Comparing 2021 and 2013 results

A note on comparability


The 2021 pediatric readiness national median score and 2013 pediatric readiness national median score are not directly comparable to measure progress (such as a baseline). Assessments are based on joint policy statements, which evolve as evidence and the health care landscape evolves. The 2013 assessment was based on the 2009 joint policy statement, “Guidelines for Care of Children in the ED.” The 2021 assessment was based on the 2018 joint policy statement, “Pediatric Readiness in the Emergency Department.”

While some questions were unchanged between assessment periods, others were added or modified. Therefore, comparability across assessment periods is not 1:1 except where individual questions remain the same. We recommend avoiding direct overall comparisons and/or framing scores within the context of their respective guidelines and assessments.

If you have any questions related to NPRP assessment scoring or guidelines, please email

When comparing common data elements between 2013 and 2021, the 2021 results demonstrated improvement in five of the six domains.

The five domains with improvement are:

  1. Equipment and supplies
  2. Patient safety
  3. Personnel training and competencies
  4. Policies and procedures
  5. Quality improvement plan

Examples of notable improvements in these domains include:

  • The number of EDs reporting weighing and recording in kilograms only, which is crucial for avoiding medication errors, rose from 67.7% to 74.5%.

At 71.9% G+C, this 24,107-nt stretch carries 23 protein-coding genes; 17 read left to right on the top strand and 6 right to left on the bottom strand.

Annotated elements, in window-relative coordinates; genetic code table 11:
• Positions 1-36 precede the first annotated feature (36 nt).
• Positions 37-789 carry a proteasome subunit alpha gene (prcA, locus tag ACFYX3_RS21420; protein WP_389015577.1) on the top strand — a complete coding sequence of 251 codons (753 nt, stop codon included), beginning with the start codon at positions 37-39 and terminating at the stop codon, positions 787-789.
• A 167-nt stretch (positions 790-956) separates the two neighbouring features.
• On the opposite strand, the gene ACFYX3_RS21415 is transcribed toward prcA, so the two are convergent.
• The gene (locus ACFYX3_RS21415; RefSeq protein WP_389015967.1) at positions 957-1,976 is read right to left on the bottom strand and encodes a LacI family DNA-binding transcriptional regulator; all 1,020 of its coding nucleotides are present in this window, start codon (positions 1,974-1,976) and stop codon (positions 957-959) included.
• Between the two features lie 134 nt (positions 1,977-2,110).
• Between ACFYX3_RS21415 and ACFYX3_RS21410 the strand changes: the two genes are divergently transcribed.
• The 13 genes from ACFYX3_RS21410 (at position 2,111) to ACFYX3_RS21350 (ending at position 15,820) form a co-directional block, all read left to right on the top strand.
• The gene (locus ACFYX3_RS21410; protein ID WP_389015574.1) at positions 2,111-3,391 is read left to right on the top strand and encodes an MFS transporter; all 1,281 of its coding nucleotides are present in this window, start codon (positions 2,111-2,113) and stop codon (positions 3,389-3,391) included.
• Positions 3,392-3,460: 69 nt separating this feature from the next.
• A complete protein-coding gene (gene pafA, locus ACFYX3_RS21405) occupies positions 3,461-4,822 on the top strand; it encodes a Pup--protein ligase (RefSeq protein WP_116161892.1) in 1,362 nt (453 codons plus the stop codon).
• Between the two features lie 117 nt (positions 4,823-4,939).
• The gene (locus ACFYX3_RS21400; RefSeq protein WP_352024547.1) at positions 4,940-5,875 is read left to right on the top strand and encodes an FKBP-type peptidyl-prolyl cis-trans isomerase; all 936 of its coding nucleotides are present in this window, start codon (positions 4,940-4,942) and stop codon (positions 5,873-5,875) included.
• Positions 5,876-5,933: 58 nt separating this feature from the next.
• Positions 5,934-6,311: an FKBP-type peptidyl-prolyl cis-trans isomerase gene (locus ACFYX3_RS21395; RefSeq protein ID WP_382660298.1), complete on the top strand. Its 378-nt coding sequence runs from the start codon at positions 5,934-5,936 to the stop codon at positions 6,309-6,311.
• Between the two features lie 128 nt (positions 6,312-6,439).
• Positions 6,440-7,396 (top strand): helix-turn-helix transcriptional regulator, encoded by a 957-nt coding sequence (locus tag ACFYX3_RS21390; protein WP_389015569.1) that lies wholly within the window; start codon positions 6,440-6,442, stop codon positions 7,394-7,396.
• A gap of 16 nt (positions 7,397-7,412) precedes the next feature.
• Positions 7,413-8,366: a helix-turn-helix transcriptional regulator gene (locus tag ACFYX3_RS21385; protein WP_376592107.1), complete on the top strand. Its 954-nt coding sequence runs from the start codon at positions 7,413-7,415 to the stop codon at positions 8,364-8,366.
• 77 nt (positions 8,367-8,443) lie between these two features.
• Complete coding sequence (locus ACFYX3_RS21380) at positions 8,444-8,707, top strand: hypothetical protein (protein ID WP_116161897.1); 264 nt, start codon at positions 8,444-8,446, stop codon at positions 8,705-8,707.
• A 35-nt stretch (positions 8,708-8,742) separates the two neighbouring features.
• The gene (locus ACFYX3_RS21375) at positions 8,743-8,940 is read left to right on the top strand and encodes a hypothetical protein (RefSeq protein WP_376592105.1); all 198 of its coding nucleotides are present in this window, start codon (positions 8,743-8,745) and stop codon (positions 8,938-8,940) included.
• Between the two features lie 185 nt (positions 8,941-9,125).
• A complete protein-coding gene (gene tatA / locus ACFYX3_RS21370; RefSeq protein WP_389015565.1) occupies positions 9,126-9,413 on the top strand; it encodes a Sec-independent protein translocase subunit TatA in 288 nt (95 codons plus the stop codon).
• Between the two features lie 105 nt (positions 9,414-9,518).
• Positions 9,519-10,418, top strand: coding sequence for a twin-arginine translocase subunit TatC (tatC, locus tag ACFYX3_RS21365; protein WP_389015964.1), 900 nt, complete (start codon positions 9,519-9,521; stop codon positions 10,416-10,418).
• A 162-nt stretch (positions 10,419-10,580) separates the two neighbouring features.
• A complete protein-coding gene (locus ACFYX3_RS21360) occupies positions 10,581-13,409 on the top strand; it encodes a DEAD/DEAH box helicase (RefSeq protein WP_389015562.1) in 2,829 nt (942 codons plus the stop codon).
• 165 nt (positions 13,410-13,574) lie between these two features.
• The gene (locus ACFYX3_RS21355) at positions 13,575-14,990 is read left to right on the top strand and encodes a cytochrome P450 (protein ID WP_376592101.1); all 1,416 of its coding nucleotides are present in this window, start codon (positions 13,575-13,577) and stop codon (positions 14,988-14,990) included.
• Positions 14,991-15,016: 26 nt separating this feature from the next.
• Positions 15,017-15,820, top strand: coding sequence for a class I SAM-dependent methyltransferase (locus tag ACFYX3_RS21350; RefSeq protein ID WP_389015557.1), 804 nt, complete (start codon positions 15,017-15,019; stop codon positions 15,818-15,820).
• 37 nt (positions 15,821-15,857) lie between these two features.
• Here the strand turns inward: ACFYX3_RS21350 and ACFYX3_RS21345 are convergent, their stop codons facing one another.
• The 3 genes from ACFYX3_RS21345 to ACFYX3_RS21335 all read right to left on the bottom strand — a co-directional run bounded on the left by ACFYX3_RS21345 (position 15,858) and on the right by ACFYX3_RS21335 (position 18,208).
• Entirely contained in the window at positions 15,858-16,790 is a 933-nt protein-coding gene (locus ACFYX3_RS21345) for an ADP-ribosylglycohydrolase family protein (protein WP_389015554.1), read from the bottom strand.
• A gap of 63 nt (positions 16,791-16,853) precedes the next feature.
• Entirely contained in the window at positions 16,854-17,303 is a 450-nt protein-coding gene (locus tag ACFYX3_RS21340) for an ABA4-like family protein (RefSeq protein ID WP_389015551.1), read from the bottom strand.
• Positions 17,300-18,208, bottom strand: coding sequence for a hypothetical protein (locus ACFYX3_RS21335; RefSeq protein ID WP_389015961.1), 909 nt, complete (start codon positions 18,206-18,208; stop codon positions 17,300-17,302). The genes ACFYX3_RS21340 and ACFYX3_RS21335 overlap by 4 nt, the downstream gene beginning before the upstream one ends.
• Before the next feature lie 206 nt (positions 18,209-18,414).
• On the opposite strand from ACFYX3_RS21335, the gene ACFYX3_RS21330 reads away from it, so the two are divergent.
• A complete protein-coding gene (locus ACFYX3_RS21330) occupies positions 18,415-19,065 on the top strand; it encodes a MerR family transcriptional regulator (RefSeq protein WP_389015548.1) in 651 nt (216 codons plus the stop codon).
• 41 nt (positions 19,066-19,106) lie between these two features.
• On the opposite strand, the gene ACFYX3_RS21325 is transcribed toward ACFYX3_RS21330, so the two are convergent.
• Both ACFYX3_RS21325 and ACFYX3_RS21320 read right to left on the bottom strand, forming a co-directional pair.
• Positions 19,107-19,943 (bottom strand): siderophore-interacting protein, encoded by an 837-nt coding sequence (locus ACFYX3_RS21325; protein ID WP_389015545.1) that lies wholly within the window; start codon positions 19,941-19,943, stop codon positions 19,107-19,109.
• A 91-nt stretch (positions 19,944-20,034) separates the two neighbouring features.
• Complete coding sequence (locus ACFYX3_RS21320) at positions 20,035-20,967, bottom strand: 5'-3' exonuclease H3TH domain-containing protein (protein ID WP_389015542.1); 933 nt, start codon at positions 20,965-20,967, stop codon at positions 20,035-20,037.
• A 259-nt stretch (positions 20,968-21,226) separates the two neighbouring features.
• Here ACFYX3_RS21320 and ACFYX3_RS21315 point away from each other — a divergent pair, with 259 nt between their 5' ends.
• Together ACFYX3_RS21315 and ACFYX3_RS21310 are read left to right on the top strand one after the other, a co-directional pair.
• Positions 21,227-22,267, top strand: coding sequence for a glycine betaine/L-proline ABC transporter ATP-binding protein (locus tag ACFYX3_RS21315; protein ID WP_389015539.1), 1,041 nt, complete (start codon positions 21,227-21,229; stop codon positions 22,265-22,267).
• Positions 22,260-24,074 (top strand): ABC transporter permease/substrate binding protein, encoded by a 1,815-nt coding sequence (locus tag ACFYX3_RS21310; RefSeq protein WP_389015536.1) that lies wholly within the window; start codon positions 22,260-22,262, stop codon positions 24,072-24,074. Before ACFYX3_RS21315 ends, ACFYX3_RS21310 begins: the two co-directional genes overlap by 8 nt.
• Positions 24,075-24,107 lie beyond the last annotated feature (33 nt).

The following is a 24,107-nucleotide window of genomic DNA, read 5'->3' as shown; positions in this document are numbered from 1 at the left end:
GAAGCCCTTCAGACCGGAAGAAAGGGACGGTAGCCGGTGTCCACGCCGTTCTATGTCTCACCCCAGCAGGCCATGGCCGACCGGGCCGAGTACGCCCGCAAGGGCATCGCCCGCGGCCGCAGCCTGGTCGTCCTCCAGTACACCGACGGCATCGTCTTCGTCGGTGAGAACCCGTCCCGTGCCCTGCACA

• The number of EDs with a pediatric mental health care policy in place rose from 44.1% to 73.1%.
  • The number of EDs with pediatric quality improvement (QI) plans in place rose from 45.1% to 50.0%.

However, there was a decline in a single but important assessment domain: administration and coordination.

The administration and coordination of pediatric components of emergency care involves the designation of a nurse and/or physician (ideally both), known as a pediatric emergency care coordinator (PECC). EDs reporting the presence of both a physician and nurse PECC decreased from 42% in 2013 to 28.5% in 2021.

The decrease in this domain is attributed to the loss of workforce during the COVID-19 pandemic, which exacerbated existing workforce shortages. The impact of the pandemic on the PECC role highlights the need to better define, formalize, and sustain the role as well as provide protected time for related responsibilities.

Largely due to the decrease in the heavily weighted administration and coordination domain, when comparing only these common data elements, the adjusted median score decreased slightly from 72.1 in 2013 to 70.5 in 2021.